Focusing on Open Itens, we talk about how to clear them, their types and management strategy.
Open Items, or simply OPs, are defined as incomplete transactions in the SAP system. There are several approaches to define a document as an OP, such as outstanding vendor payment, pending customer payment, etc. OPs have different points of view, like General Ledger (GL) and Accounts Receivables (AR), but the emphasis in this article is on Accounts Payable (AP).
How to Clear OPs
For a transaction to be considered cleared, it is necessary to post an offset value to an item, consequently resulting in the balance equalizing 0. In other words, the clearing practice consists of matching a Debit with a Credit of the same amount to balance the Vendor Account (AP) and this allows the closure of the OP in the sub-ledger. Those transactions will generate a clearing document in SAP.
Types of OP clearing
There are two types of OPs clearing in SAP: Posting with Clearing and Account Clearing. For the first case, what generates the OP item may be an invoice posting against a Vendor Account. What may well close of the OP is the payment to the Vendor and, as a result, the OP will be closed in SAP since the invoice is cleared with the payment and the result is a 0 balance. It is interesting to notice that Posting with Clearing is a procedure that allows the execution for multiple accounts and currencies at the same time as well as the usage of the automatic clearing program.
Manual x Automatic clearing
For the Vendor manual clearing, all the procedures are executed manually, and the key user must insert essential information, such as the selection criteria, additional criteria, as well as selecting the OPs to be cleared, and checking that the Not Assigned field is balanced. After saving the progress, the clearing has been successfully performed.
For the Vendor’s automatic clearing in case, the balance in local currency is equal to zero, then SAP will automatically clear the OPs and generate the clearing documents. There are some prerequisites for using this approach though. First, the designated accounts to be cleared need to be managed on the OP basis and, secondly, those accounts must be specified and existent. In addition, it is important to notice that this approach does not function for all OPs. Cases such as statistical postings (only used for information purposes and cannot be allocated to other cost objects), noted items (one-sided entries), certain G/L transactions (down payments and bills of exchange), and items with tax withholding tax entries, are among the ones where the automatic clearing approach will not perform successfully.
For the Vendor’s automatic clearing, just like in the manual clearing approach, the transaction requires the input of the trivial information and the checkbox Select Vendors. After executing the transaction, the system will display the list of the clearing document numbers and respective document numbers as a confirmation of success.
Clearing Vendor with Customer
There is another modality for clearing a Vendor Account in the SAP system named Clearing Vendor with Customer. In practical terms, the same company code can have a certain customer that is simultaneously a vendor. In such cases, OPs from the AP side may be counterbalanced with the OPs from the AR side for this account. Here, a clearing transaction will offset the accounts. There are, however, a series of setups that need to be programmed in the system beforehand, which allow the functionality to be executed to clear the OPs in this scenario. First, in the customer master record (control section), input the vendor account number. Second, in the vendor master record (control section of the general data), enter the customer account. Finally, in the company code data section of both vendor and customer master records, select Clearing with vendor and Clearing with customer checkboxes.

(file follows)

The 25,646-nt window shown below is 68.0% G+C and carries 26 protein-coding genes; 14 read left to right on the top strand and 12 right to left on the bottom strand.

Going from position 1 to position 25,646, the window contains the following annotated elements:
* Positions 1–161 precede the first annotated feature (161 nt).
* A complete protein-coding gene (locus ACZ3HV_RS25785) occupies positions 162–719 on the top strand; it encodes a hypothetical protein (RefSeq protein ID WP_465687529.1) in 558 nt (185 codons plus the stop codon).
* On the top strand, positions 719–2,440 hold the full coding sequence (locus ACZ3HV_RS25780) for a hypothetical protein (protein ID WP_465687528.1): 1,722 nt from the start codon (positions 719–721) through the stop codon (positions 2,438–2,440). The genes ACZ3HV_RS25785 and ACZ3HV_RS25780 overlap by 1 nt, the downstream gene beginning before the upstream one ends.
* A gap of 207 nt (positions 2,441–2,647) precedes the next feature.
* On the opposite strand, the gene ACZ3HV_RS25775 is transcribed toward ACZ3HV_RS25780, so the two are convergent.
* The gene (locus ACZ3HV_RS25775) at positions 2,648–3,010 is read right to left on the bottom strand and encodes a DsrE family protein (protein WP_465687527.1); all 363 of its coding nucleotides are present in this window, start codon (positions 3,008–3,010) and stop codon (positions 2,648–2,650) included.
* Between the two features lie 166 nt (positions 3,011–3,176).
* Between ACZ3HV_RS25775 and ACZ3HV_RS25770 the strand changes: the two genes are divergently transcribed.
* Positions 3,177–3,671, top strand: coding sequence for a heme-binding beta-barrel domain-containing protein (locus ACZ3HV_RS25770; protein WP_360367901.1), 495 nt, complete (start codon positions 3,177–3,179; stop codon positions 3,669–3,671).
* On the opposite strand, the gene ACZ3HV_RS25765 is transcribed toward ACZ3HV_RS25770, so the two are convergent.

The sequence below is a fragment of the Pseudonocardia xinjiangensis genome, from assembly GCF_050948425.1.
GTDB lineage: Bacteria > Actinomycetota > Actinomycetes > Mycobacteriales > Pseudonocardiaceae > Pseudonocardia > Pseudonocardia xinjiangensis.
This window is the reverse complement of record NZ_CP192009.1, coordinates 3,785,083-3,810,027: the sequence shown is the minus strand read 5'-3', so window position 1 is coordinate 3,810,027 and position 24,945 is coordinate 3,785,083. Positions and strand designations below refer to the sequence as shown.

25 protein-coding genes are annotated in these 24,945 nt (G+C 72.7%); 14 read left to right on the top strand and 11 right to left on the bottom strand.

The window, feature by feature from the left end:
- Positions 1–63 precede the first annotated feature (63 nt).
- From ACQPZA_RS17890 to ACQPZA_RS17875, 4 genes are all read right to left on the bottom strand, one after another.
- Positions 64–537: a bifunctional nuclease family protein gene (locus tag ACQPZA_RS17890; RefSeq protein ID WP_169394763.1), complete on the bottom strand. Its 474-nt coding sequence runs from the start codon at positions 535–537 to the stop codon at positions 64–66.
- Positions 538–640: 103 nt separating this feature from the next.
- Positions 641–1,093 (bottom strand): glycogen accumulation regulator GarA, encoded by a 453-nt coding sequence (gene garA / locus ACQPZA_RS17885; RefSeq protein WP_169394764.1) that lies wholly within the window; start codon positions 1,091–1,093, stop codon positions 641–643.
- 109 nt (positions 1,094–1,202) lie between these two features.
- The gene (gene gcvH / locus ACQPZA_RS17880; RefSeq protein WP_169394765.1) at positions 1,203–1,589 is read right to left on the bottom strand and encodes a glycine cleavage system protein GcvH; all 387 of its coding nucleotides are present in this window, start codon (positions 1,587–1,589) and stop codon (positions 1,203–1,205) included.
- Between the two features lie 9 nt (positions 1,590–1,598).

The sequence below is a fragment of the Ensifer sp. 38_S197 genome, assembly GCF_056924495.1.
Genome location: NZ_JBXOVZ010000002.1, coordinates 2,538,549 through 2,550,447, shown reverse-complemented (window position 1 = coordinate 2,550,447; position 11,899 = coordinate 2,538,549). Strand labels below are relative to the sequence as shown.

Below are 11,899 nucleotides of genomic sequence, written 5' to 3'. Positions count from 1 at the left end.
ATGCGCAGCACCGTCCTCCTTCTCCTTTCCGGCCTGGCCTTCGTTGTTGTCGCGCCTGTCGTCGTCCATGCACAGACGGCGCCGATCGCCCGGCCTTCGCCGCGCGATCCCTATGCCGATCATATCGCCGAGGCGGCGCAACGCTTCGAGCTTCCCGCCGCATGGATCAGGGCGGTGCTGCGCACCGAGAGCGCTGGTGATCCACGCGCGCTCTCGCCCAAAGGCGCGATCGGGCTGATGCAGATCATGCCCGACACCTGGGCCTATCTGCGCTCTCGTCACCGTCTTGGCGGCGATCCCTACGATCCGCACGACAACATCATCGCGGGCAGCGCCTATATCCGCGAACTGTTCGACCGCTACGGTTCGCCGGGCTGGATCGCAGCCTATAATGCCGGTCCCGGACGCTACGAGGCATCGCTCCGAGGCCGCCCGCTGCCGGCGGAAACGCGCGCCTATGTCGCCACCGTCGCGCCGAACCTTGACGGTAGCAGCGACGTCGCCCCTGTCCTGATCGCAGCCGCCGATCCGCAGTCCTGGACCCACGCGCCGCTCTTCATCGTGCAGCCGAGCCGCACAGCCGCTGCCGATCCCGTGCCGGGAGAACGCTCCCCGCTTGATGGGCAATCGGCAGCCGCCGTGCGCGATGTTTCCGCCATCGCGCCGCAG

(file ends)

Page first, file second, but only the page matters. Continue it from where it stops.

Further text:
OP Management Strategy
Each corporation is unique, thus the most efficient approach to operate an OP list depends on the operations, team, and even technology. However, Qiado knows 3 best practices that will support your company handle OPs more efficiently.
- Distribution: in a growing accounting department, different individuals are utilizing the same tool during a period. A very commonly used distribution system is the sharing of emails containing OP lists between team members or even through cloud-based solutions, where each person has access to the documentation.
- Controls: appropriate internal controls maintain all efficacious, trustworthy, and accurate. The integration of certain straightforward controls can ensure the team is regularly and carefully addressing them. For instance, a control list with a table + bar chart that indicates a few OP statuses and amounts, such as In Progress, Done, Still Open, and All.
- Frequency: it is ideal to avoid the increase of effort, resource, and time required to handle OPs and, unfortunately, this normally happens by allowing OPs to accumulate. A simple solution is a definition of a frequency of reporting (maybe once a week), in which the analysis throughout the week can be diluted and not overload the usual workflow.